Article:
AAH can be flexible, but it loses some of that flexibility without the TM unless you want to do the footwork to find interesting go-alongs from other sources.

It just depends on what you're looking for.

#7 Momto2Ns

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Posted 03 December 2012 - 10:31 AM

I used the History of US books when my kids were 5th and 7th. We checked them out from the library. Every area library near us had a set, so we could always find the one we needed when we needed it.

We used SL Core 100 to guide us through the year, with dd doing read alouds from Core 3+4 (whatever that is now D+E?). There are several options though, the syllabus from Hewitt, BF...

#8 Mrs Mungo

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Posted 03 December 2012 - 10:52 AM

We used the History of US books too. My aunt actually gave them to us; she had used them in homeschooling her dd. She also gave us some activity books. I already had lots of books to go along with it.

#9 Lucidity

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Posted 03 December 2012 - 11:38 AM

We're currently using ATB and while I like it, it's very superficial in it's coverage of history. I do like ATB and I like how they learn about more than just history, such as National Parks or biographies of people but I think it's more of a first introduction to American History. So if you want more coverage or depth, this isn't for you. I wish now that we had gone with AAH or History of US. Each lesson is setup very nicely and if you like crosswords, puzzles, etc. to go along with it, they have a book to purchase that has those things.

If you have more specific questions, let me know.

#10 Donna A.

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Posted 03 December 2012 - 02:05 PM

I agree that ATB is pretty light, but that's exactly why it's working with this particular child. She shines in other areas, and I had to find a way for her to at least enjoy history to some extent.

But that's why I asked the OP some more questions about what she's looking for. I see that she's a newbie, and hasn't been back to this thread yet. Hopefully she has her profile settings to receive email notification of replies?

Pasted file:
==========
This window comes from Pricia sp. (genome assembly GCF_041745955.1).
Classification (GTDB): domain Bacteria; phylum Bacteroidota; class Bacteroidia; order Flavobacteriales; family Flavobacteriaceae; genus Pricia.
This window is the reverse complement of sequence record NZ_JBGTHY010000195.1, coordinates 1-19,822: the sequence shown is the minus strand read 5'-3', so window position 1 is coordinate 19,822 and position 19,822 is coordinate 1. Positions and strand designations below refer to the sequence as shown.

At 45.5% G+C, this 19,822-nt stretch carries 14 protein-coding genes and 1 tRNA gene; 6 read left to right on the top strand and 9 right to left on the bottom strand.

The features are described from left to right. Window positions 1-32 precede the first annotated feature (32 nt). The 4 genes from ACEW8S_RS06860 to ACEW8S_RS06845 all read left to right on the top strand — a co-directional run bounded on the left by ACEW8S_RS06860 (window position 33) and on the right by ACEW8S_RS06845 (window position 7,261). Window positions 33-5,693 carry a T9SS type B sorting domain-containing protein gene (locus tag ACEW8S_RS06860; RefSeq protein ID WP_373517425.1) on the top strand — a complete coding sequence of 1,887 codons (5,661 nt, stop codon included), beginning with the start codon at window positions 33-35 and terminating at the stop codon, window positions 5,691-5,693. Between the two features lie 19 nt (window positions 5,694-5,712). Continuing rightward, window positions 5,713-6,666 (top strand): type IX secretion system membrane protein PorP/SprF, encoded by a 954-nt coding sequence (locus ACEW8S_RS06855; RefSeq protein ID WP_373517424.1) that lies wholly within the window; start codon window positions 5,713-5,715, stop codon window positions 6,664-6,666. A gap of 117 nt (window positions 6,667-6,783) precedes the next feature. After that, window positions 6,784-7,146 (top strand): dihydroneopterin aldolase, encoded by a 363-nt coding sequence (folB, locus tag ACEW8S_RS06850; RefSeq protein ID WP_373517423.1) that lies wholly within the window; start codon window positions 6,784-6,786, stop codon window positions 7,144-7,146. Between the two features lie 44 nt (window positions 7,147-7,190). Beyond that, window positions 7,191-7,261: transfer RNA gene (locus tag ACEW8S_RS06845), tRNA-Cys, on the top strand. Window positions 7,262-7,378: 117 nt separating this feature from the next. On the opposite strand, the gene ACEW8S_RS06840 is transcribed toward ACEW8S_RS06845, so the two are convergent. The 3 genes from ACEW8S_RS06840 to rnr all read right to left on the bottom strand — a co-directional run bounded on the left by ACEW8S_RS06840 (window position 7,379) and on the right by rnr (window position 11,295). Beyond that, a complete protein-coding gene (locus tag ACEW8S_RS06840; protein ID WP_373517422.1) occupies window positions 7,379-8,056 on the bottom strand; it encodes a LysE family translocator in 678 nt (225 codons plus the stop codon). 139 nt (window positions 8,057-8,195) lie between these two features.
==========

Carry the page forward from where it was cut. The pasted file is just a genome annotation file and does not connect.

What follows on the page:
#11 bswihart

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Posted 03 December 2012 - 10:29 PM

Thank you everyone for your replies. I apologize. I did not have my settings to receive email notifications. I've fixed that now.

Although a Christian worldview is important, it doesn't have to be too heavy. I am new to homeschooling, and am just trying to find my way.

I started out the year with Story of the World, but my daughter has gotten bored with it. I feel we need something more, and since most 7th grade public school kids (as well as Christian school kids) are taking American History, I thought I would squeeze that in.

But, since ATB is a full year course, I may want some other ideas as to what to do for history for the rest of the year.

What type of history has your child done in 7th grade, and what have then done in 8th grade.

Sorry. I am such a newbie and don't want to be overbearing.

#12 Lucidity

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Posted 03 December 2012 - 10:36 PM

So you are looking for something to finish out 7th this year and then 8th next year? I'd do whatever American History sounds good to you and add in some more books. There are tons of great American History books you could read. ATB could easily take over a year and then not feel so rushed. Then, if you wanted to do the 4 year history cycle for high school, you'd be all set.

Don't feel sorry, we all started at the beginning. :) Enjoy the journey!!!

#13 Donna A.

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Posted 03 December 2012 - 11:10 PM

I started out the year with Story of the World, but my daughter has gotten bored with it. I feel we need something more, and since most 7th grade public school kids (as well as Christian school kids) are taking American History, I thought I would squeeze that in.


If it's any consolation, BJU and Abeka (Christian school textbook publishers) both do world history in 7th grade, and then American in 8th. :) Even for those who might be doing American in 7th, there are many who like to divide American over two years in order to go more in-depth, and perhaps include world history simultaneously since the rest of the world didn't just stop when America was founded.


What type of history has your child done in 7th grade, and what have then done in 8th grade.